Frederick ‘Fred’ Cooper was born in Portsmouth, Hampshire, England in 1896. He lived at 38 Dane Street, Bootle, Lancashire, England.
He was a professional seaman in the Mercantile Marine and he engaged as Fourth Baker in the Stewards' Department on board the
Lusitania at Liverpool on 12 April 1915. He reported for duty on the morning of 17 April, in time for the liner’s last ever sailing out of the River Mersey bound for New York. As a Fourth Baker, his monthly rate of pay was £3-15s-0d (£3.75). His previous ship had been the Cunard liner Ivernia.
Having completed this voyage, he was on board when the liner left New York for Liverpool just after mid-day on 1 May 1915. Six days later, on the afternoon of 7th May, the Cunarder was torpedoed and sunk by the German submarine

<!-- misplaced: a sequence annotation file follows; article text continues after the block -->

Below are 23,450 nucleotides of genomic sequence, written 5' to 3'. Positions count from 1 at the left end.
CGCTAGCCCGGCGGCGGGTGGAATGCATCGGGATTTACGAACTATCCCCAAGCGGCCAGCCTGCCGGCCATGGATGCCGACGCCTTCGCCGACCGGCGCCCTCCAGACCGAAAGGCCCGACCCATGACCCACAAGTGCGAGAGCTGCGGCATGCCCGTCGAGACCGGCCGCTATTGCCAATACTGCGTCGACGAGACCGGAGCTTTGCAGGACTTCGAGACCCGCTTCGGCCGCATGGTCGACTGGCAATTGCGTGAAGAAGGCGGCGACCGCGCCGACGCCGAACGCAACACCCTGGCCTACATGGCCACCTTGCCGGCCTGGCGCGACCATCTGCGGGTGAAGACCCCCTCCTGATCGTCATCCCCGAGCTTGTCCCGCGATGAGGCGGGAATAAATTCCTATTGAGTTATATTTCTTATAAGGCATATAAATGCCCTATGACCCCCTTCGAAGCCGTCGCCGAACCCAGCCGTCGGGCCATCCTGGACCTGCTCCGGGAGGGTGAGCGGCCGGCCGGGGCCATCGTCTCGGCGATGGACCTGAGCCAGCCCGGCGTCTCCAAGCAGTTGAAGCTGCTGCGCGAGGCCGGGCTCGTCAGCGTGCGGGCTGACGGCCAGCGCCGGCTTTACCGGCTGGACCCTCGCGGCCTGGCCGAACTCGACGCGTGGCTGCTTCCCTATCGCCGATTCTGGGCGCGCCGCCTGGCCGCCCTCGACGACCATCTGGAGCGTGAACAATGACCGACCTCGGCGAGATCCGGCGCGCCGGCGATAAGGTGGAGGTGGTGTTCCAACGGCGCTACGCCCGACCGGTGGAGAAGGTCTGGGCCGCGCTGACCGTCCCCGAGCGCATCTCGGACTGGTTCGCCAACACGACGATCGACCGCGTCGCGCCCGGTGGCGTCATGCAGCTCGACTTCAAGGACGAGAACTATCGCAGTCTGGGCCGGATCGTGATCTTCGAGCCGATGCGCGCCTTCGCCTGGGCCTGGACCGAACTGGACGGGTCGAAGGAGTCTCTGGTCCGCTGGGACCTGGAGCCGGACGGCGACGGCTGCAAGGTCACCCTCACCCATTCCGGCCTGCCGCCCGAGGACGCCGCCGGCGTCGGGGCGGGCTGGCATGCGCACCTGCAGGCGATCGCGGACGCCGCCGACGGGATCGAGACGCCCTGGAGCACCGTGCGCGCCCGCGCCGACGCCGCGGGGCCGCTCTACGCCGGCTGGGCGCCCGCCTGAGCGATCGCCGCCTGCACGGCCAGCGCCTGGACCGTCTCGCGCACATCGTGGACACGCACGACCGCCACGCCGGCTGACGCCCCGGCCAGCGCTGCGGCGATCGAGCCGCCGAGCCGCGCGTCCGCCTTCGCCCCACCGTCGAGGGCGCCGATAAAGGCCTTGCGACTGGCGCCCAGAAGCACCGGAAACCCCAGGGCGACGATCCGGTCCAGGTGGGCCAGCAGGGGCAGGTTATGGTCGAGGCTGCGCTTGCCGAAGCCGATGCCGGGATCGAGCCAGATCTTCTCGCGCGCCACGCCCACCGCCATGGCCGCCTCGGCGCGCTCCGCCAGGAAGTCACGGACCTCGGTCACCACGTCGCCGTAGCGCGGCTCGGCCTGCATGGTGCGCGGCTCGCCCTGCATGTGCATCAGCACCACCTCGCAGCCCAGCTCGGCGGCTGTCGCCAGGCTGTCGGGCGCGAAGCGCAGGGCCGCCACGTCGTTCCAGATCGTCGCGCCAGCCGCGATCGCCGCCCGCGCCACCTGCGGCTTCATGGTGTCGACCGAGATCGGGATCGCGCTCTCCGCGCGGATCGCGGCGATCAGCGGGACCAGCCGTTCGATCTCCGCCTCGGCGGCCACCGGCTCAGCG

U-20, within sight of the coast of southern Ireland and within 14 hours sailing time of her home port.
Fourth Baker Cooper survived this sinking and after being rescued from the sea, he was landed at Queenstown and eventually made it back to Liverpool. Once there he was officially discharged from the
Lusitania’s last voyage and paid the balance of wages owing to him, which amounted to £4-1s-10d (£4.90). This was in respect of his service on board the ship from 17 April to 8 May, 24 hours after ’the greyhound of the seas’ had gone down.
Extra Fourth Baker John Kennedy, who also survived the Lusitania’s
sinking, lived next door to Fourth Baker Cooper at 40 Dane Street, and obviously knew him well.
Cunard Records, PRO BT 100/345.